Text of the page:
It seems that the opponents to widespread use of solar are fighting a battle of devine power versus the tide of solar growth and are losing. The banking industry hurt by scandal and bad judgement have turned to “go with the flow” and are backing solar energy as a good investment for their clients. With this model in mind, why can’t all of us who are not major investors reap from the same model? That is the premise that the Tennessee Solar Energy Association is using for a concept paper to be submitted today to the Department of Energy’s Sunshot Initiative. Our idea is to offer the same concept of a secure investment to the all the ratepayers of electricity in this country so that they can reap the same investment potential as the major financial investors. We will release excepts from the concept paper in a future blog.
From PVtech news release: The US Senate’s recent vote to not extend the Department of Treasury’s solar energy tax incentive has resulted in a creative alternative by underwriters from financial institutions like Bank of America to Credit Suisse and Citigroup. This option would convert “sunlight into cash to pay bond investors,” reports Bloomberg. The SEIA predicts solar installations could increase by 75%, exceeding the 3,200MW goal for 2012.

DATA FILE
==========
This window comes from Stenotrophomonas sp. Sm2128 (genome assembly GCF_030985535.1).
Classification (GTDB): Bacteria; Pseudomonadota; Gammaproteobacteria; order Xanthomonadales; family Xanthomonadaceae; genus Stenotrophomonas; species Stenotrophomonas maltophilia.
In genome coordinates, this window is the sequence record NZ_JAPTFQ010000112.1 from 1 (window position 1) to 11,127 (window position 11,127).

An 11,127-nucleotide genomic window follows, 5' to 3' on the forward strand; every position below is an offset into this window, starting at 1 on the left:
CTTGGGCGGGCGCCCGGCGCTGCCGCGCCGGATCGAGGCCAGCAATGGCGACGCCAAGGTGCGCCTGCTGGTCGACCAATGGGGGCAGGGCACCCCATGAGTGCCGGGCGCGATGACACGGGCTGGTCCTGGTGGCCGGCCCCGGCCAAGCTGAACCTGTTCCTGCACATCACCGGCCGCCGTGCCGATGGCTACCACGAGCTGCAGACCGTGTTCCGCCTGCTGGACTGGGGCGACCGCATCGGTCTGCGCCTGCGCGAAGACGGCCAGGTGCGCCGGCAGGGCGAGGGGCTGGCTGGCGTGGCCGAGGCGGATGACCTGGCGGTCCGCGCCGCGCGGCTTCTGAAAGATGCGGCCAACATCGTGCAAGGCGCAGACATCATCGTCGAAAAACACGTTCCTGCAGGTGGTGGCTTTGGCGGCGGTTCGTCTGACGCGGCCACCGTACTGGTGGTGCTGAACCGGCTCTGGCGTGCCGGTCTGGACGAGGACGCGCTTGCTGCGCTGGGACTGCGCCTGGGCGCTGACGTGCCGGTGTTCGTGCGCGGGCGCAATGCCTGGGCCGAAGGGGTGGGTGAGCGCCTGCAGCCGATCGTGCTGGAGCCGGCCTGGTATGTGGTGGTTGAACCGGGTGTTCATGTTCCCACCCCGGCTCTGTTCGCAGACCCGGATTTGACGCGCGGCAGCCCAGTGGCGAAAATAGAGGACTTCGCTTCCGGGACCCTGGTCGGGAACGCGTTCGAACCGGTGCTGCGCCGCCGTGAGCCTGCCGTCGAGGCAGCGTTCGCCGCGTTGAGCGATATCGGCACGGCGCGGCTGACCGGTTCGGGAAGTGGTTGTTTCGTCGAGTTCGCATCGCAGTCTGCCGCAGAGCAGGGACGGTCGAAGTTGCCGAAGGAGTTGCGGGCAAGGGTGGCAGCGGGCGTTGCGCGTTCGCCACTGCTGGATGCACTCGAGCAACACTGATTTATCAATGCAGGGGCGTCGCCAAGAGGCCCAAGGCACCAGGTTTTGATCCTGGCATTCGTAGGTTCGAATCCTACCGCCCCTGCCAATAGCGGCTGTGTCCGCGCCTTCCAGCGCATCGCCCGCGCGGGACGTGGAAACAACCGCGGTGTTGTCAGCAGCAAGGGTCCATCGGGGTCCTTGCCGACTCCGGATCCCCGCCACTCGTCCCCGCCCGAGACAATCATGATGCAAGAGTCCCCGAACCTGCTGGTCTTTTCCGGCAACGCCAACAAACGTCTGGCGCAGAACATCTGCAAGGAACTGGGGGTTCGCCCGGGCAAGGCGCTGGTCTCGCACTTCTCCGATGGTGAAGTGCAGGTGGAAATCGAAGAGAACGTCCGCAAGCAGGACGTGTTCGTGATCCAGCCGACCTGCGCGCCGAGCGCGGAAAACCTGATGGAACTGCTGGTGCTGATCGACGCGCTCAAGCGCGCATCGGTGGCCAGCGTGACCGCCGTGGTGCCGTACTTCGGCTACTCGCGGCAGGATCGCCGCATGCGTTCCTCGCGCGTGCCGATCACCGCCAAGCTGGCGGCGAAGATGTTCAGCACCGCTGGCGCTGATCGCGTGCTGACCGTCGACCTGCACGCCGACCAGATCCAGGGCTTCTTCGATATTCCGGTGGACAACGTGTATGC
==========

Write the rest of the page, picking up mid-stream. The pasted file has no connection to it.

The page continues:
Credit Suisse is seeking to develop solar-backed securities, which will offer “a predictable source of liquidity as the industry continues to grow,” said Russell Burns, managing director of asset finance, at Credit Suisse Securities USA.
Tanguy Serra, president of Vivint’s solar unit, believes securitization, which Citigroup is in the process of developing, is less risky than other bonds. “Your home’s electricity is an absolute necessity that comes ahead of everything else. Even if you’re giving up your car, you’re still paying your power bill,” Serra said in an email to Bloomberg. “Investing in solar securities is one of the least risky investments you can make.”